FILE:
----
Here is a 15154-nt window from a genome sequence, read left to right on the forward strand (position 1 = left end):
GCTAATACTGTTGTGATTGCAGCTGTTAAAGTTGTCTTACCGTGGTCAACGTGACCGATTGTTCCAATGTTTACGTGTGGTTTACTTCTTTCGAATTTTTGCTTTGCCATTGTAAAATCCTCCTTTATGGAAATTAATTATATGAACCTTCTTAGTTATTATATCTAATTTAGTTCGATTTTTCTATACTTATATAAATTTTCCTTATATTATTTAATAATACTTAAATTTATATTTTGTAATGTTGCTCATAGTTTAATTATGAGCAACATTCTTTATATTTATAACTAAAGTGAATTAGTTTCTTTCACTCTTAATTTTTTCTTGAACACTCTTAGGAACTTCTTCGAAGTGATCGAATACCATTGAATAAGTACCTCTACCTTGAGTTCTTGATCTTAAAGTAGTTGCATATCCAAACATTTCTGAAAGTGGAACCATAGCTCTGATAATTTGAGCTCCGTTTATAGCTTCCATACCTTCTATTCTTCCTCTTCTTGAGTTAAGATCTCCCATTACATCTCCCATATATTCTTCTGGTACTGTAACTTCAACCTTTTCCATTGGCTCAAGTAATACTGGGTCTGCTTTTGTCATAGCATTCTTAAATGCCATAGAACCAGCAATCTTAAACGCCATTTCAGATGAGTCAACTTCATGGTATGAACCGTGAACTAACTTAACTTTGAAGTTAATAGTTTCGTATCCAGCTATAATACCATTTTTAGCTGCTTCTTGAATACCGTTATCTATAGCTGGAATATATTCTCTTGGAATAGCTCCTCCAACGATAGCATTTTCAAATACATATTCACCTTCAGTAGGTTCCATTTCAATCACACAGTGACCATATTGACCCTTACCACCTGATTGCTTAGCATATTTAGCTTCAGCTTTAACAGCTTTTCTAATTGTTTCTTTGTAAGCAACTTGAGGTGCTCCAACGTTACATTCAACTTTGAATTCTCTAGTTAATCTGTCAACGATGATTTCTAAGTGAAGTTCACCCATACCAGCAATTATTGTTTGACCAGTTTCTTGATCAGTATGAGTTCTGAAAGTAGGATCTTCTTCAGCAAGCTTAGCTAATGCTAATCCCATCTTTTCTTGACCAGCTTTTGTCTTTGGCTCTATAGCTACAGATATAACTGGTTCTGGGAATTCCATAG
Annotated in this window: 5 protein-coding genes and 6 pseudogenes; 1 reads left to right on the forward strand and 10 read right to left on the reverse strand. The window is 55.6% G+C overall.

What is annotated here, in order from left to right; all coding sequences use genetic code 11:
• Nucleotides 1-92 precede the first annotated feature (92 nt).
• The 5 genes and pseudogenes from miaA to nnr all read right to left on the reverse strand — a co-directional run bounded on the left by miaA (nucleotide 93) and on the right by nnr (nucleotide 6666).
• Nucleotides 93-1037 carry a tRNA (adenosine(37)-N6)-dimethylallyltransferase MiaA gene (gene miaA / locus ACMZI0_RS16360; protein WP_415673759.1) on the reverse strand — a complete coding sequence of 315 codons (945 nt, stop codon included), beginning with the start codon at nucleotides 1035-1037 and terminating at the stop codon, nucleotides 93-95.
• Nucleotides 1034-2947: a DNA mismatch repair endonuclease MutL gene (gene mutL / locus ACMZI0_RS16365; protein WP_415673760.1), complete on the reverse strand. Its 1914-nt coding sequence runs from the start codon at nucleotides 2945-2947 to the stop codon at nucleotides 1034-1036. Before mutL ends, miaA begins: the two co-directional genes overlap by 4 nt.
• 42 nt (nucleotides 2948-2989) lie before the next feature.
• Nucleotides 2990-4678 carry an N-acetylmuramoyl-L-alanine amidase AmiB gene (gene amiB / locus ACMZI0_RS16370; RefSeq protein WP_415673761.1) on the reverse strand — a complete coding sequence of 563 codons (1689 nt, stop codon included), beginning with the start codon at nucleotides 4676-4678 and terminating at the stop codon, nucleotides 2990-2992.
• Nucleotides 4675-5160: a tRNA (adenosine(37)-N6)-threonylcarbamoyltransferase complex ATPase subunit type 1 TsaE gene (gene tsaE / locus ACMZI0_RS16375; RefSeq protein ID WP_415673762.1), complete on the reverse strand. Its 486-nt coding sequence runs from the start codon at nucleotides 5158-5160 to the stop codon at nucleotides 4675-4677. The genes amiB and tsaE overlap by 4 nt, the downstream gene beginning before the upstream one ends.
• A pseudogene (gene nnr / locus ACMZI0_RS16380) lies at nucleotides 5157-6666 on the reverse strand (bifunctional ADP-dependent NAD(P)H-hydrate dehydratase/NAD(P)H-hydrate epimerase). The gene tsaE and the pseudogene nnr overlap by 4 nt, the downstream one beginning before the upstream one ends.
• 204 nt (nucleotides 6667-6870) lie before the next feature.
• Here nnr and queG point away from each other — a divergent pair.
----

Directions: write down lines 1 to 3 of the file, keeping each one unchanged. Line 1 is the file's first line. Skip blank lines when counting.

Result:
Here is a 15154-nt window from a genome sequence, read left to right on the forward strand (position 1 = left end):
GCTAATACTGTTGTGATTGCAGCTGTTAAAGTTGTCTTACCGTGGTCAACGTGACCGATTGTTCCAATGTTTACGTGTGGTTTACTTCTTTCGAATTTTTGCTTTGCCATTGTAAAATCCTCCTTTATGGAAATTAATTATATGAACCTTCTTAGTTATTATATCTAATTTAGTTCGATTTTTCTATACTTATATAAATTTTCCTTATATTATTTAATAATACTTAAATTTATATTTTGTAATGTTGCTCATAGTTTAATTATGAGCAACATTCTTTATATTTATAACTAAAGTGAATTAGTTTCTTTCACTCTTAATTTTTTCTTGAACACTCTTAGGAACTTCTTCGAAGTGATCGAATACCATTGAATAAGTACCTCTACCTTGAGTTCTTGATCTTAAAGTAGTTGCATATCCAAACATTTCTGAAAGTGGAACCATAGCTCTGATAATTTGAGCTCCGTTTATAGCTTCCATACCTTCTATTCTTCCTCTTCTTGAGTTAAGATCTCCCATTACATCTCCCATATATTCTTCTGGTACTGTAACTTCAACCTTTTCCATTGGCTCAAGTAATACTGGGTCTGCTTTTGTCATAGCATTCTTAAATGCCATAGAACCAGCAATCTTAAACGCCATTTCAGATGAGTCAACTTCATGGTATGAACCGTGAACTAACTTAACTTTGAAGTTAATAGTTTCGTATCCAGCTATAATACCATTTTTAGCTGCTTCTTGAATACCGTTATCTATAGCTGGAATATATTCTCTTGGAATAGCTCCTCCAACGATAGCATTTTCAAATACATATTCACCTTCAGTAGGTTCCATTTCAATCACACAGTGACCATATTGACCCTTACCACCTGATTGCTTAGCATATTTAGCTTCAGCTTTAACAGCTTTTCTAATTGTTTCTTTGTAAGCAACTTGAGGTGCTCCAACGTTACATTCAACTTTGAATTCTCTAGTTAATCTGTCAACGATGATTTCTAAGTGAAGTTCACCCATACCAGCAATTATTGTTTGACCAGTTTCTTGATCAGTATGAGTTCTGAAAGTAGGATCTTCTTCAGCAAGCTTAGCTAATGCTAATCCCATCTTTTCTTGACCAGCTTTTGTCTTTGGCTCTATAGCTACAGATATAACTGGTTCTGGGAATTCCATAG
Annotated in this window: 5 protein-coding genes and 6 pseudogenes; 1 reads left to right on the forward strand and 10 read right to left on the reverse strand. The window is 55.6% G+C overall.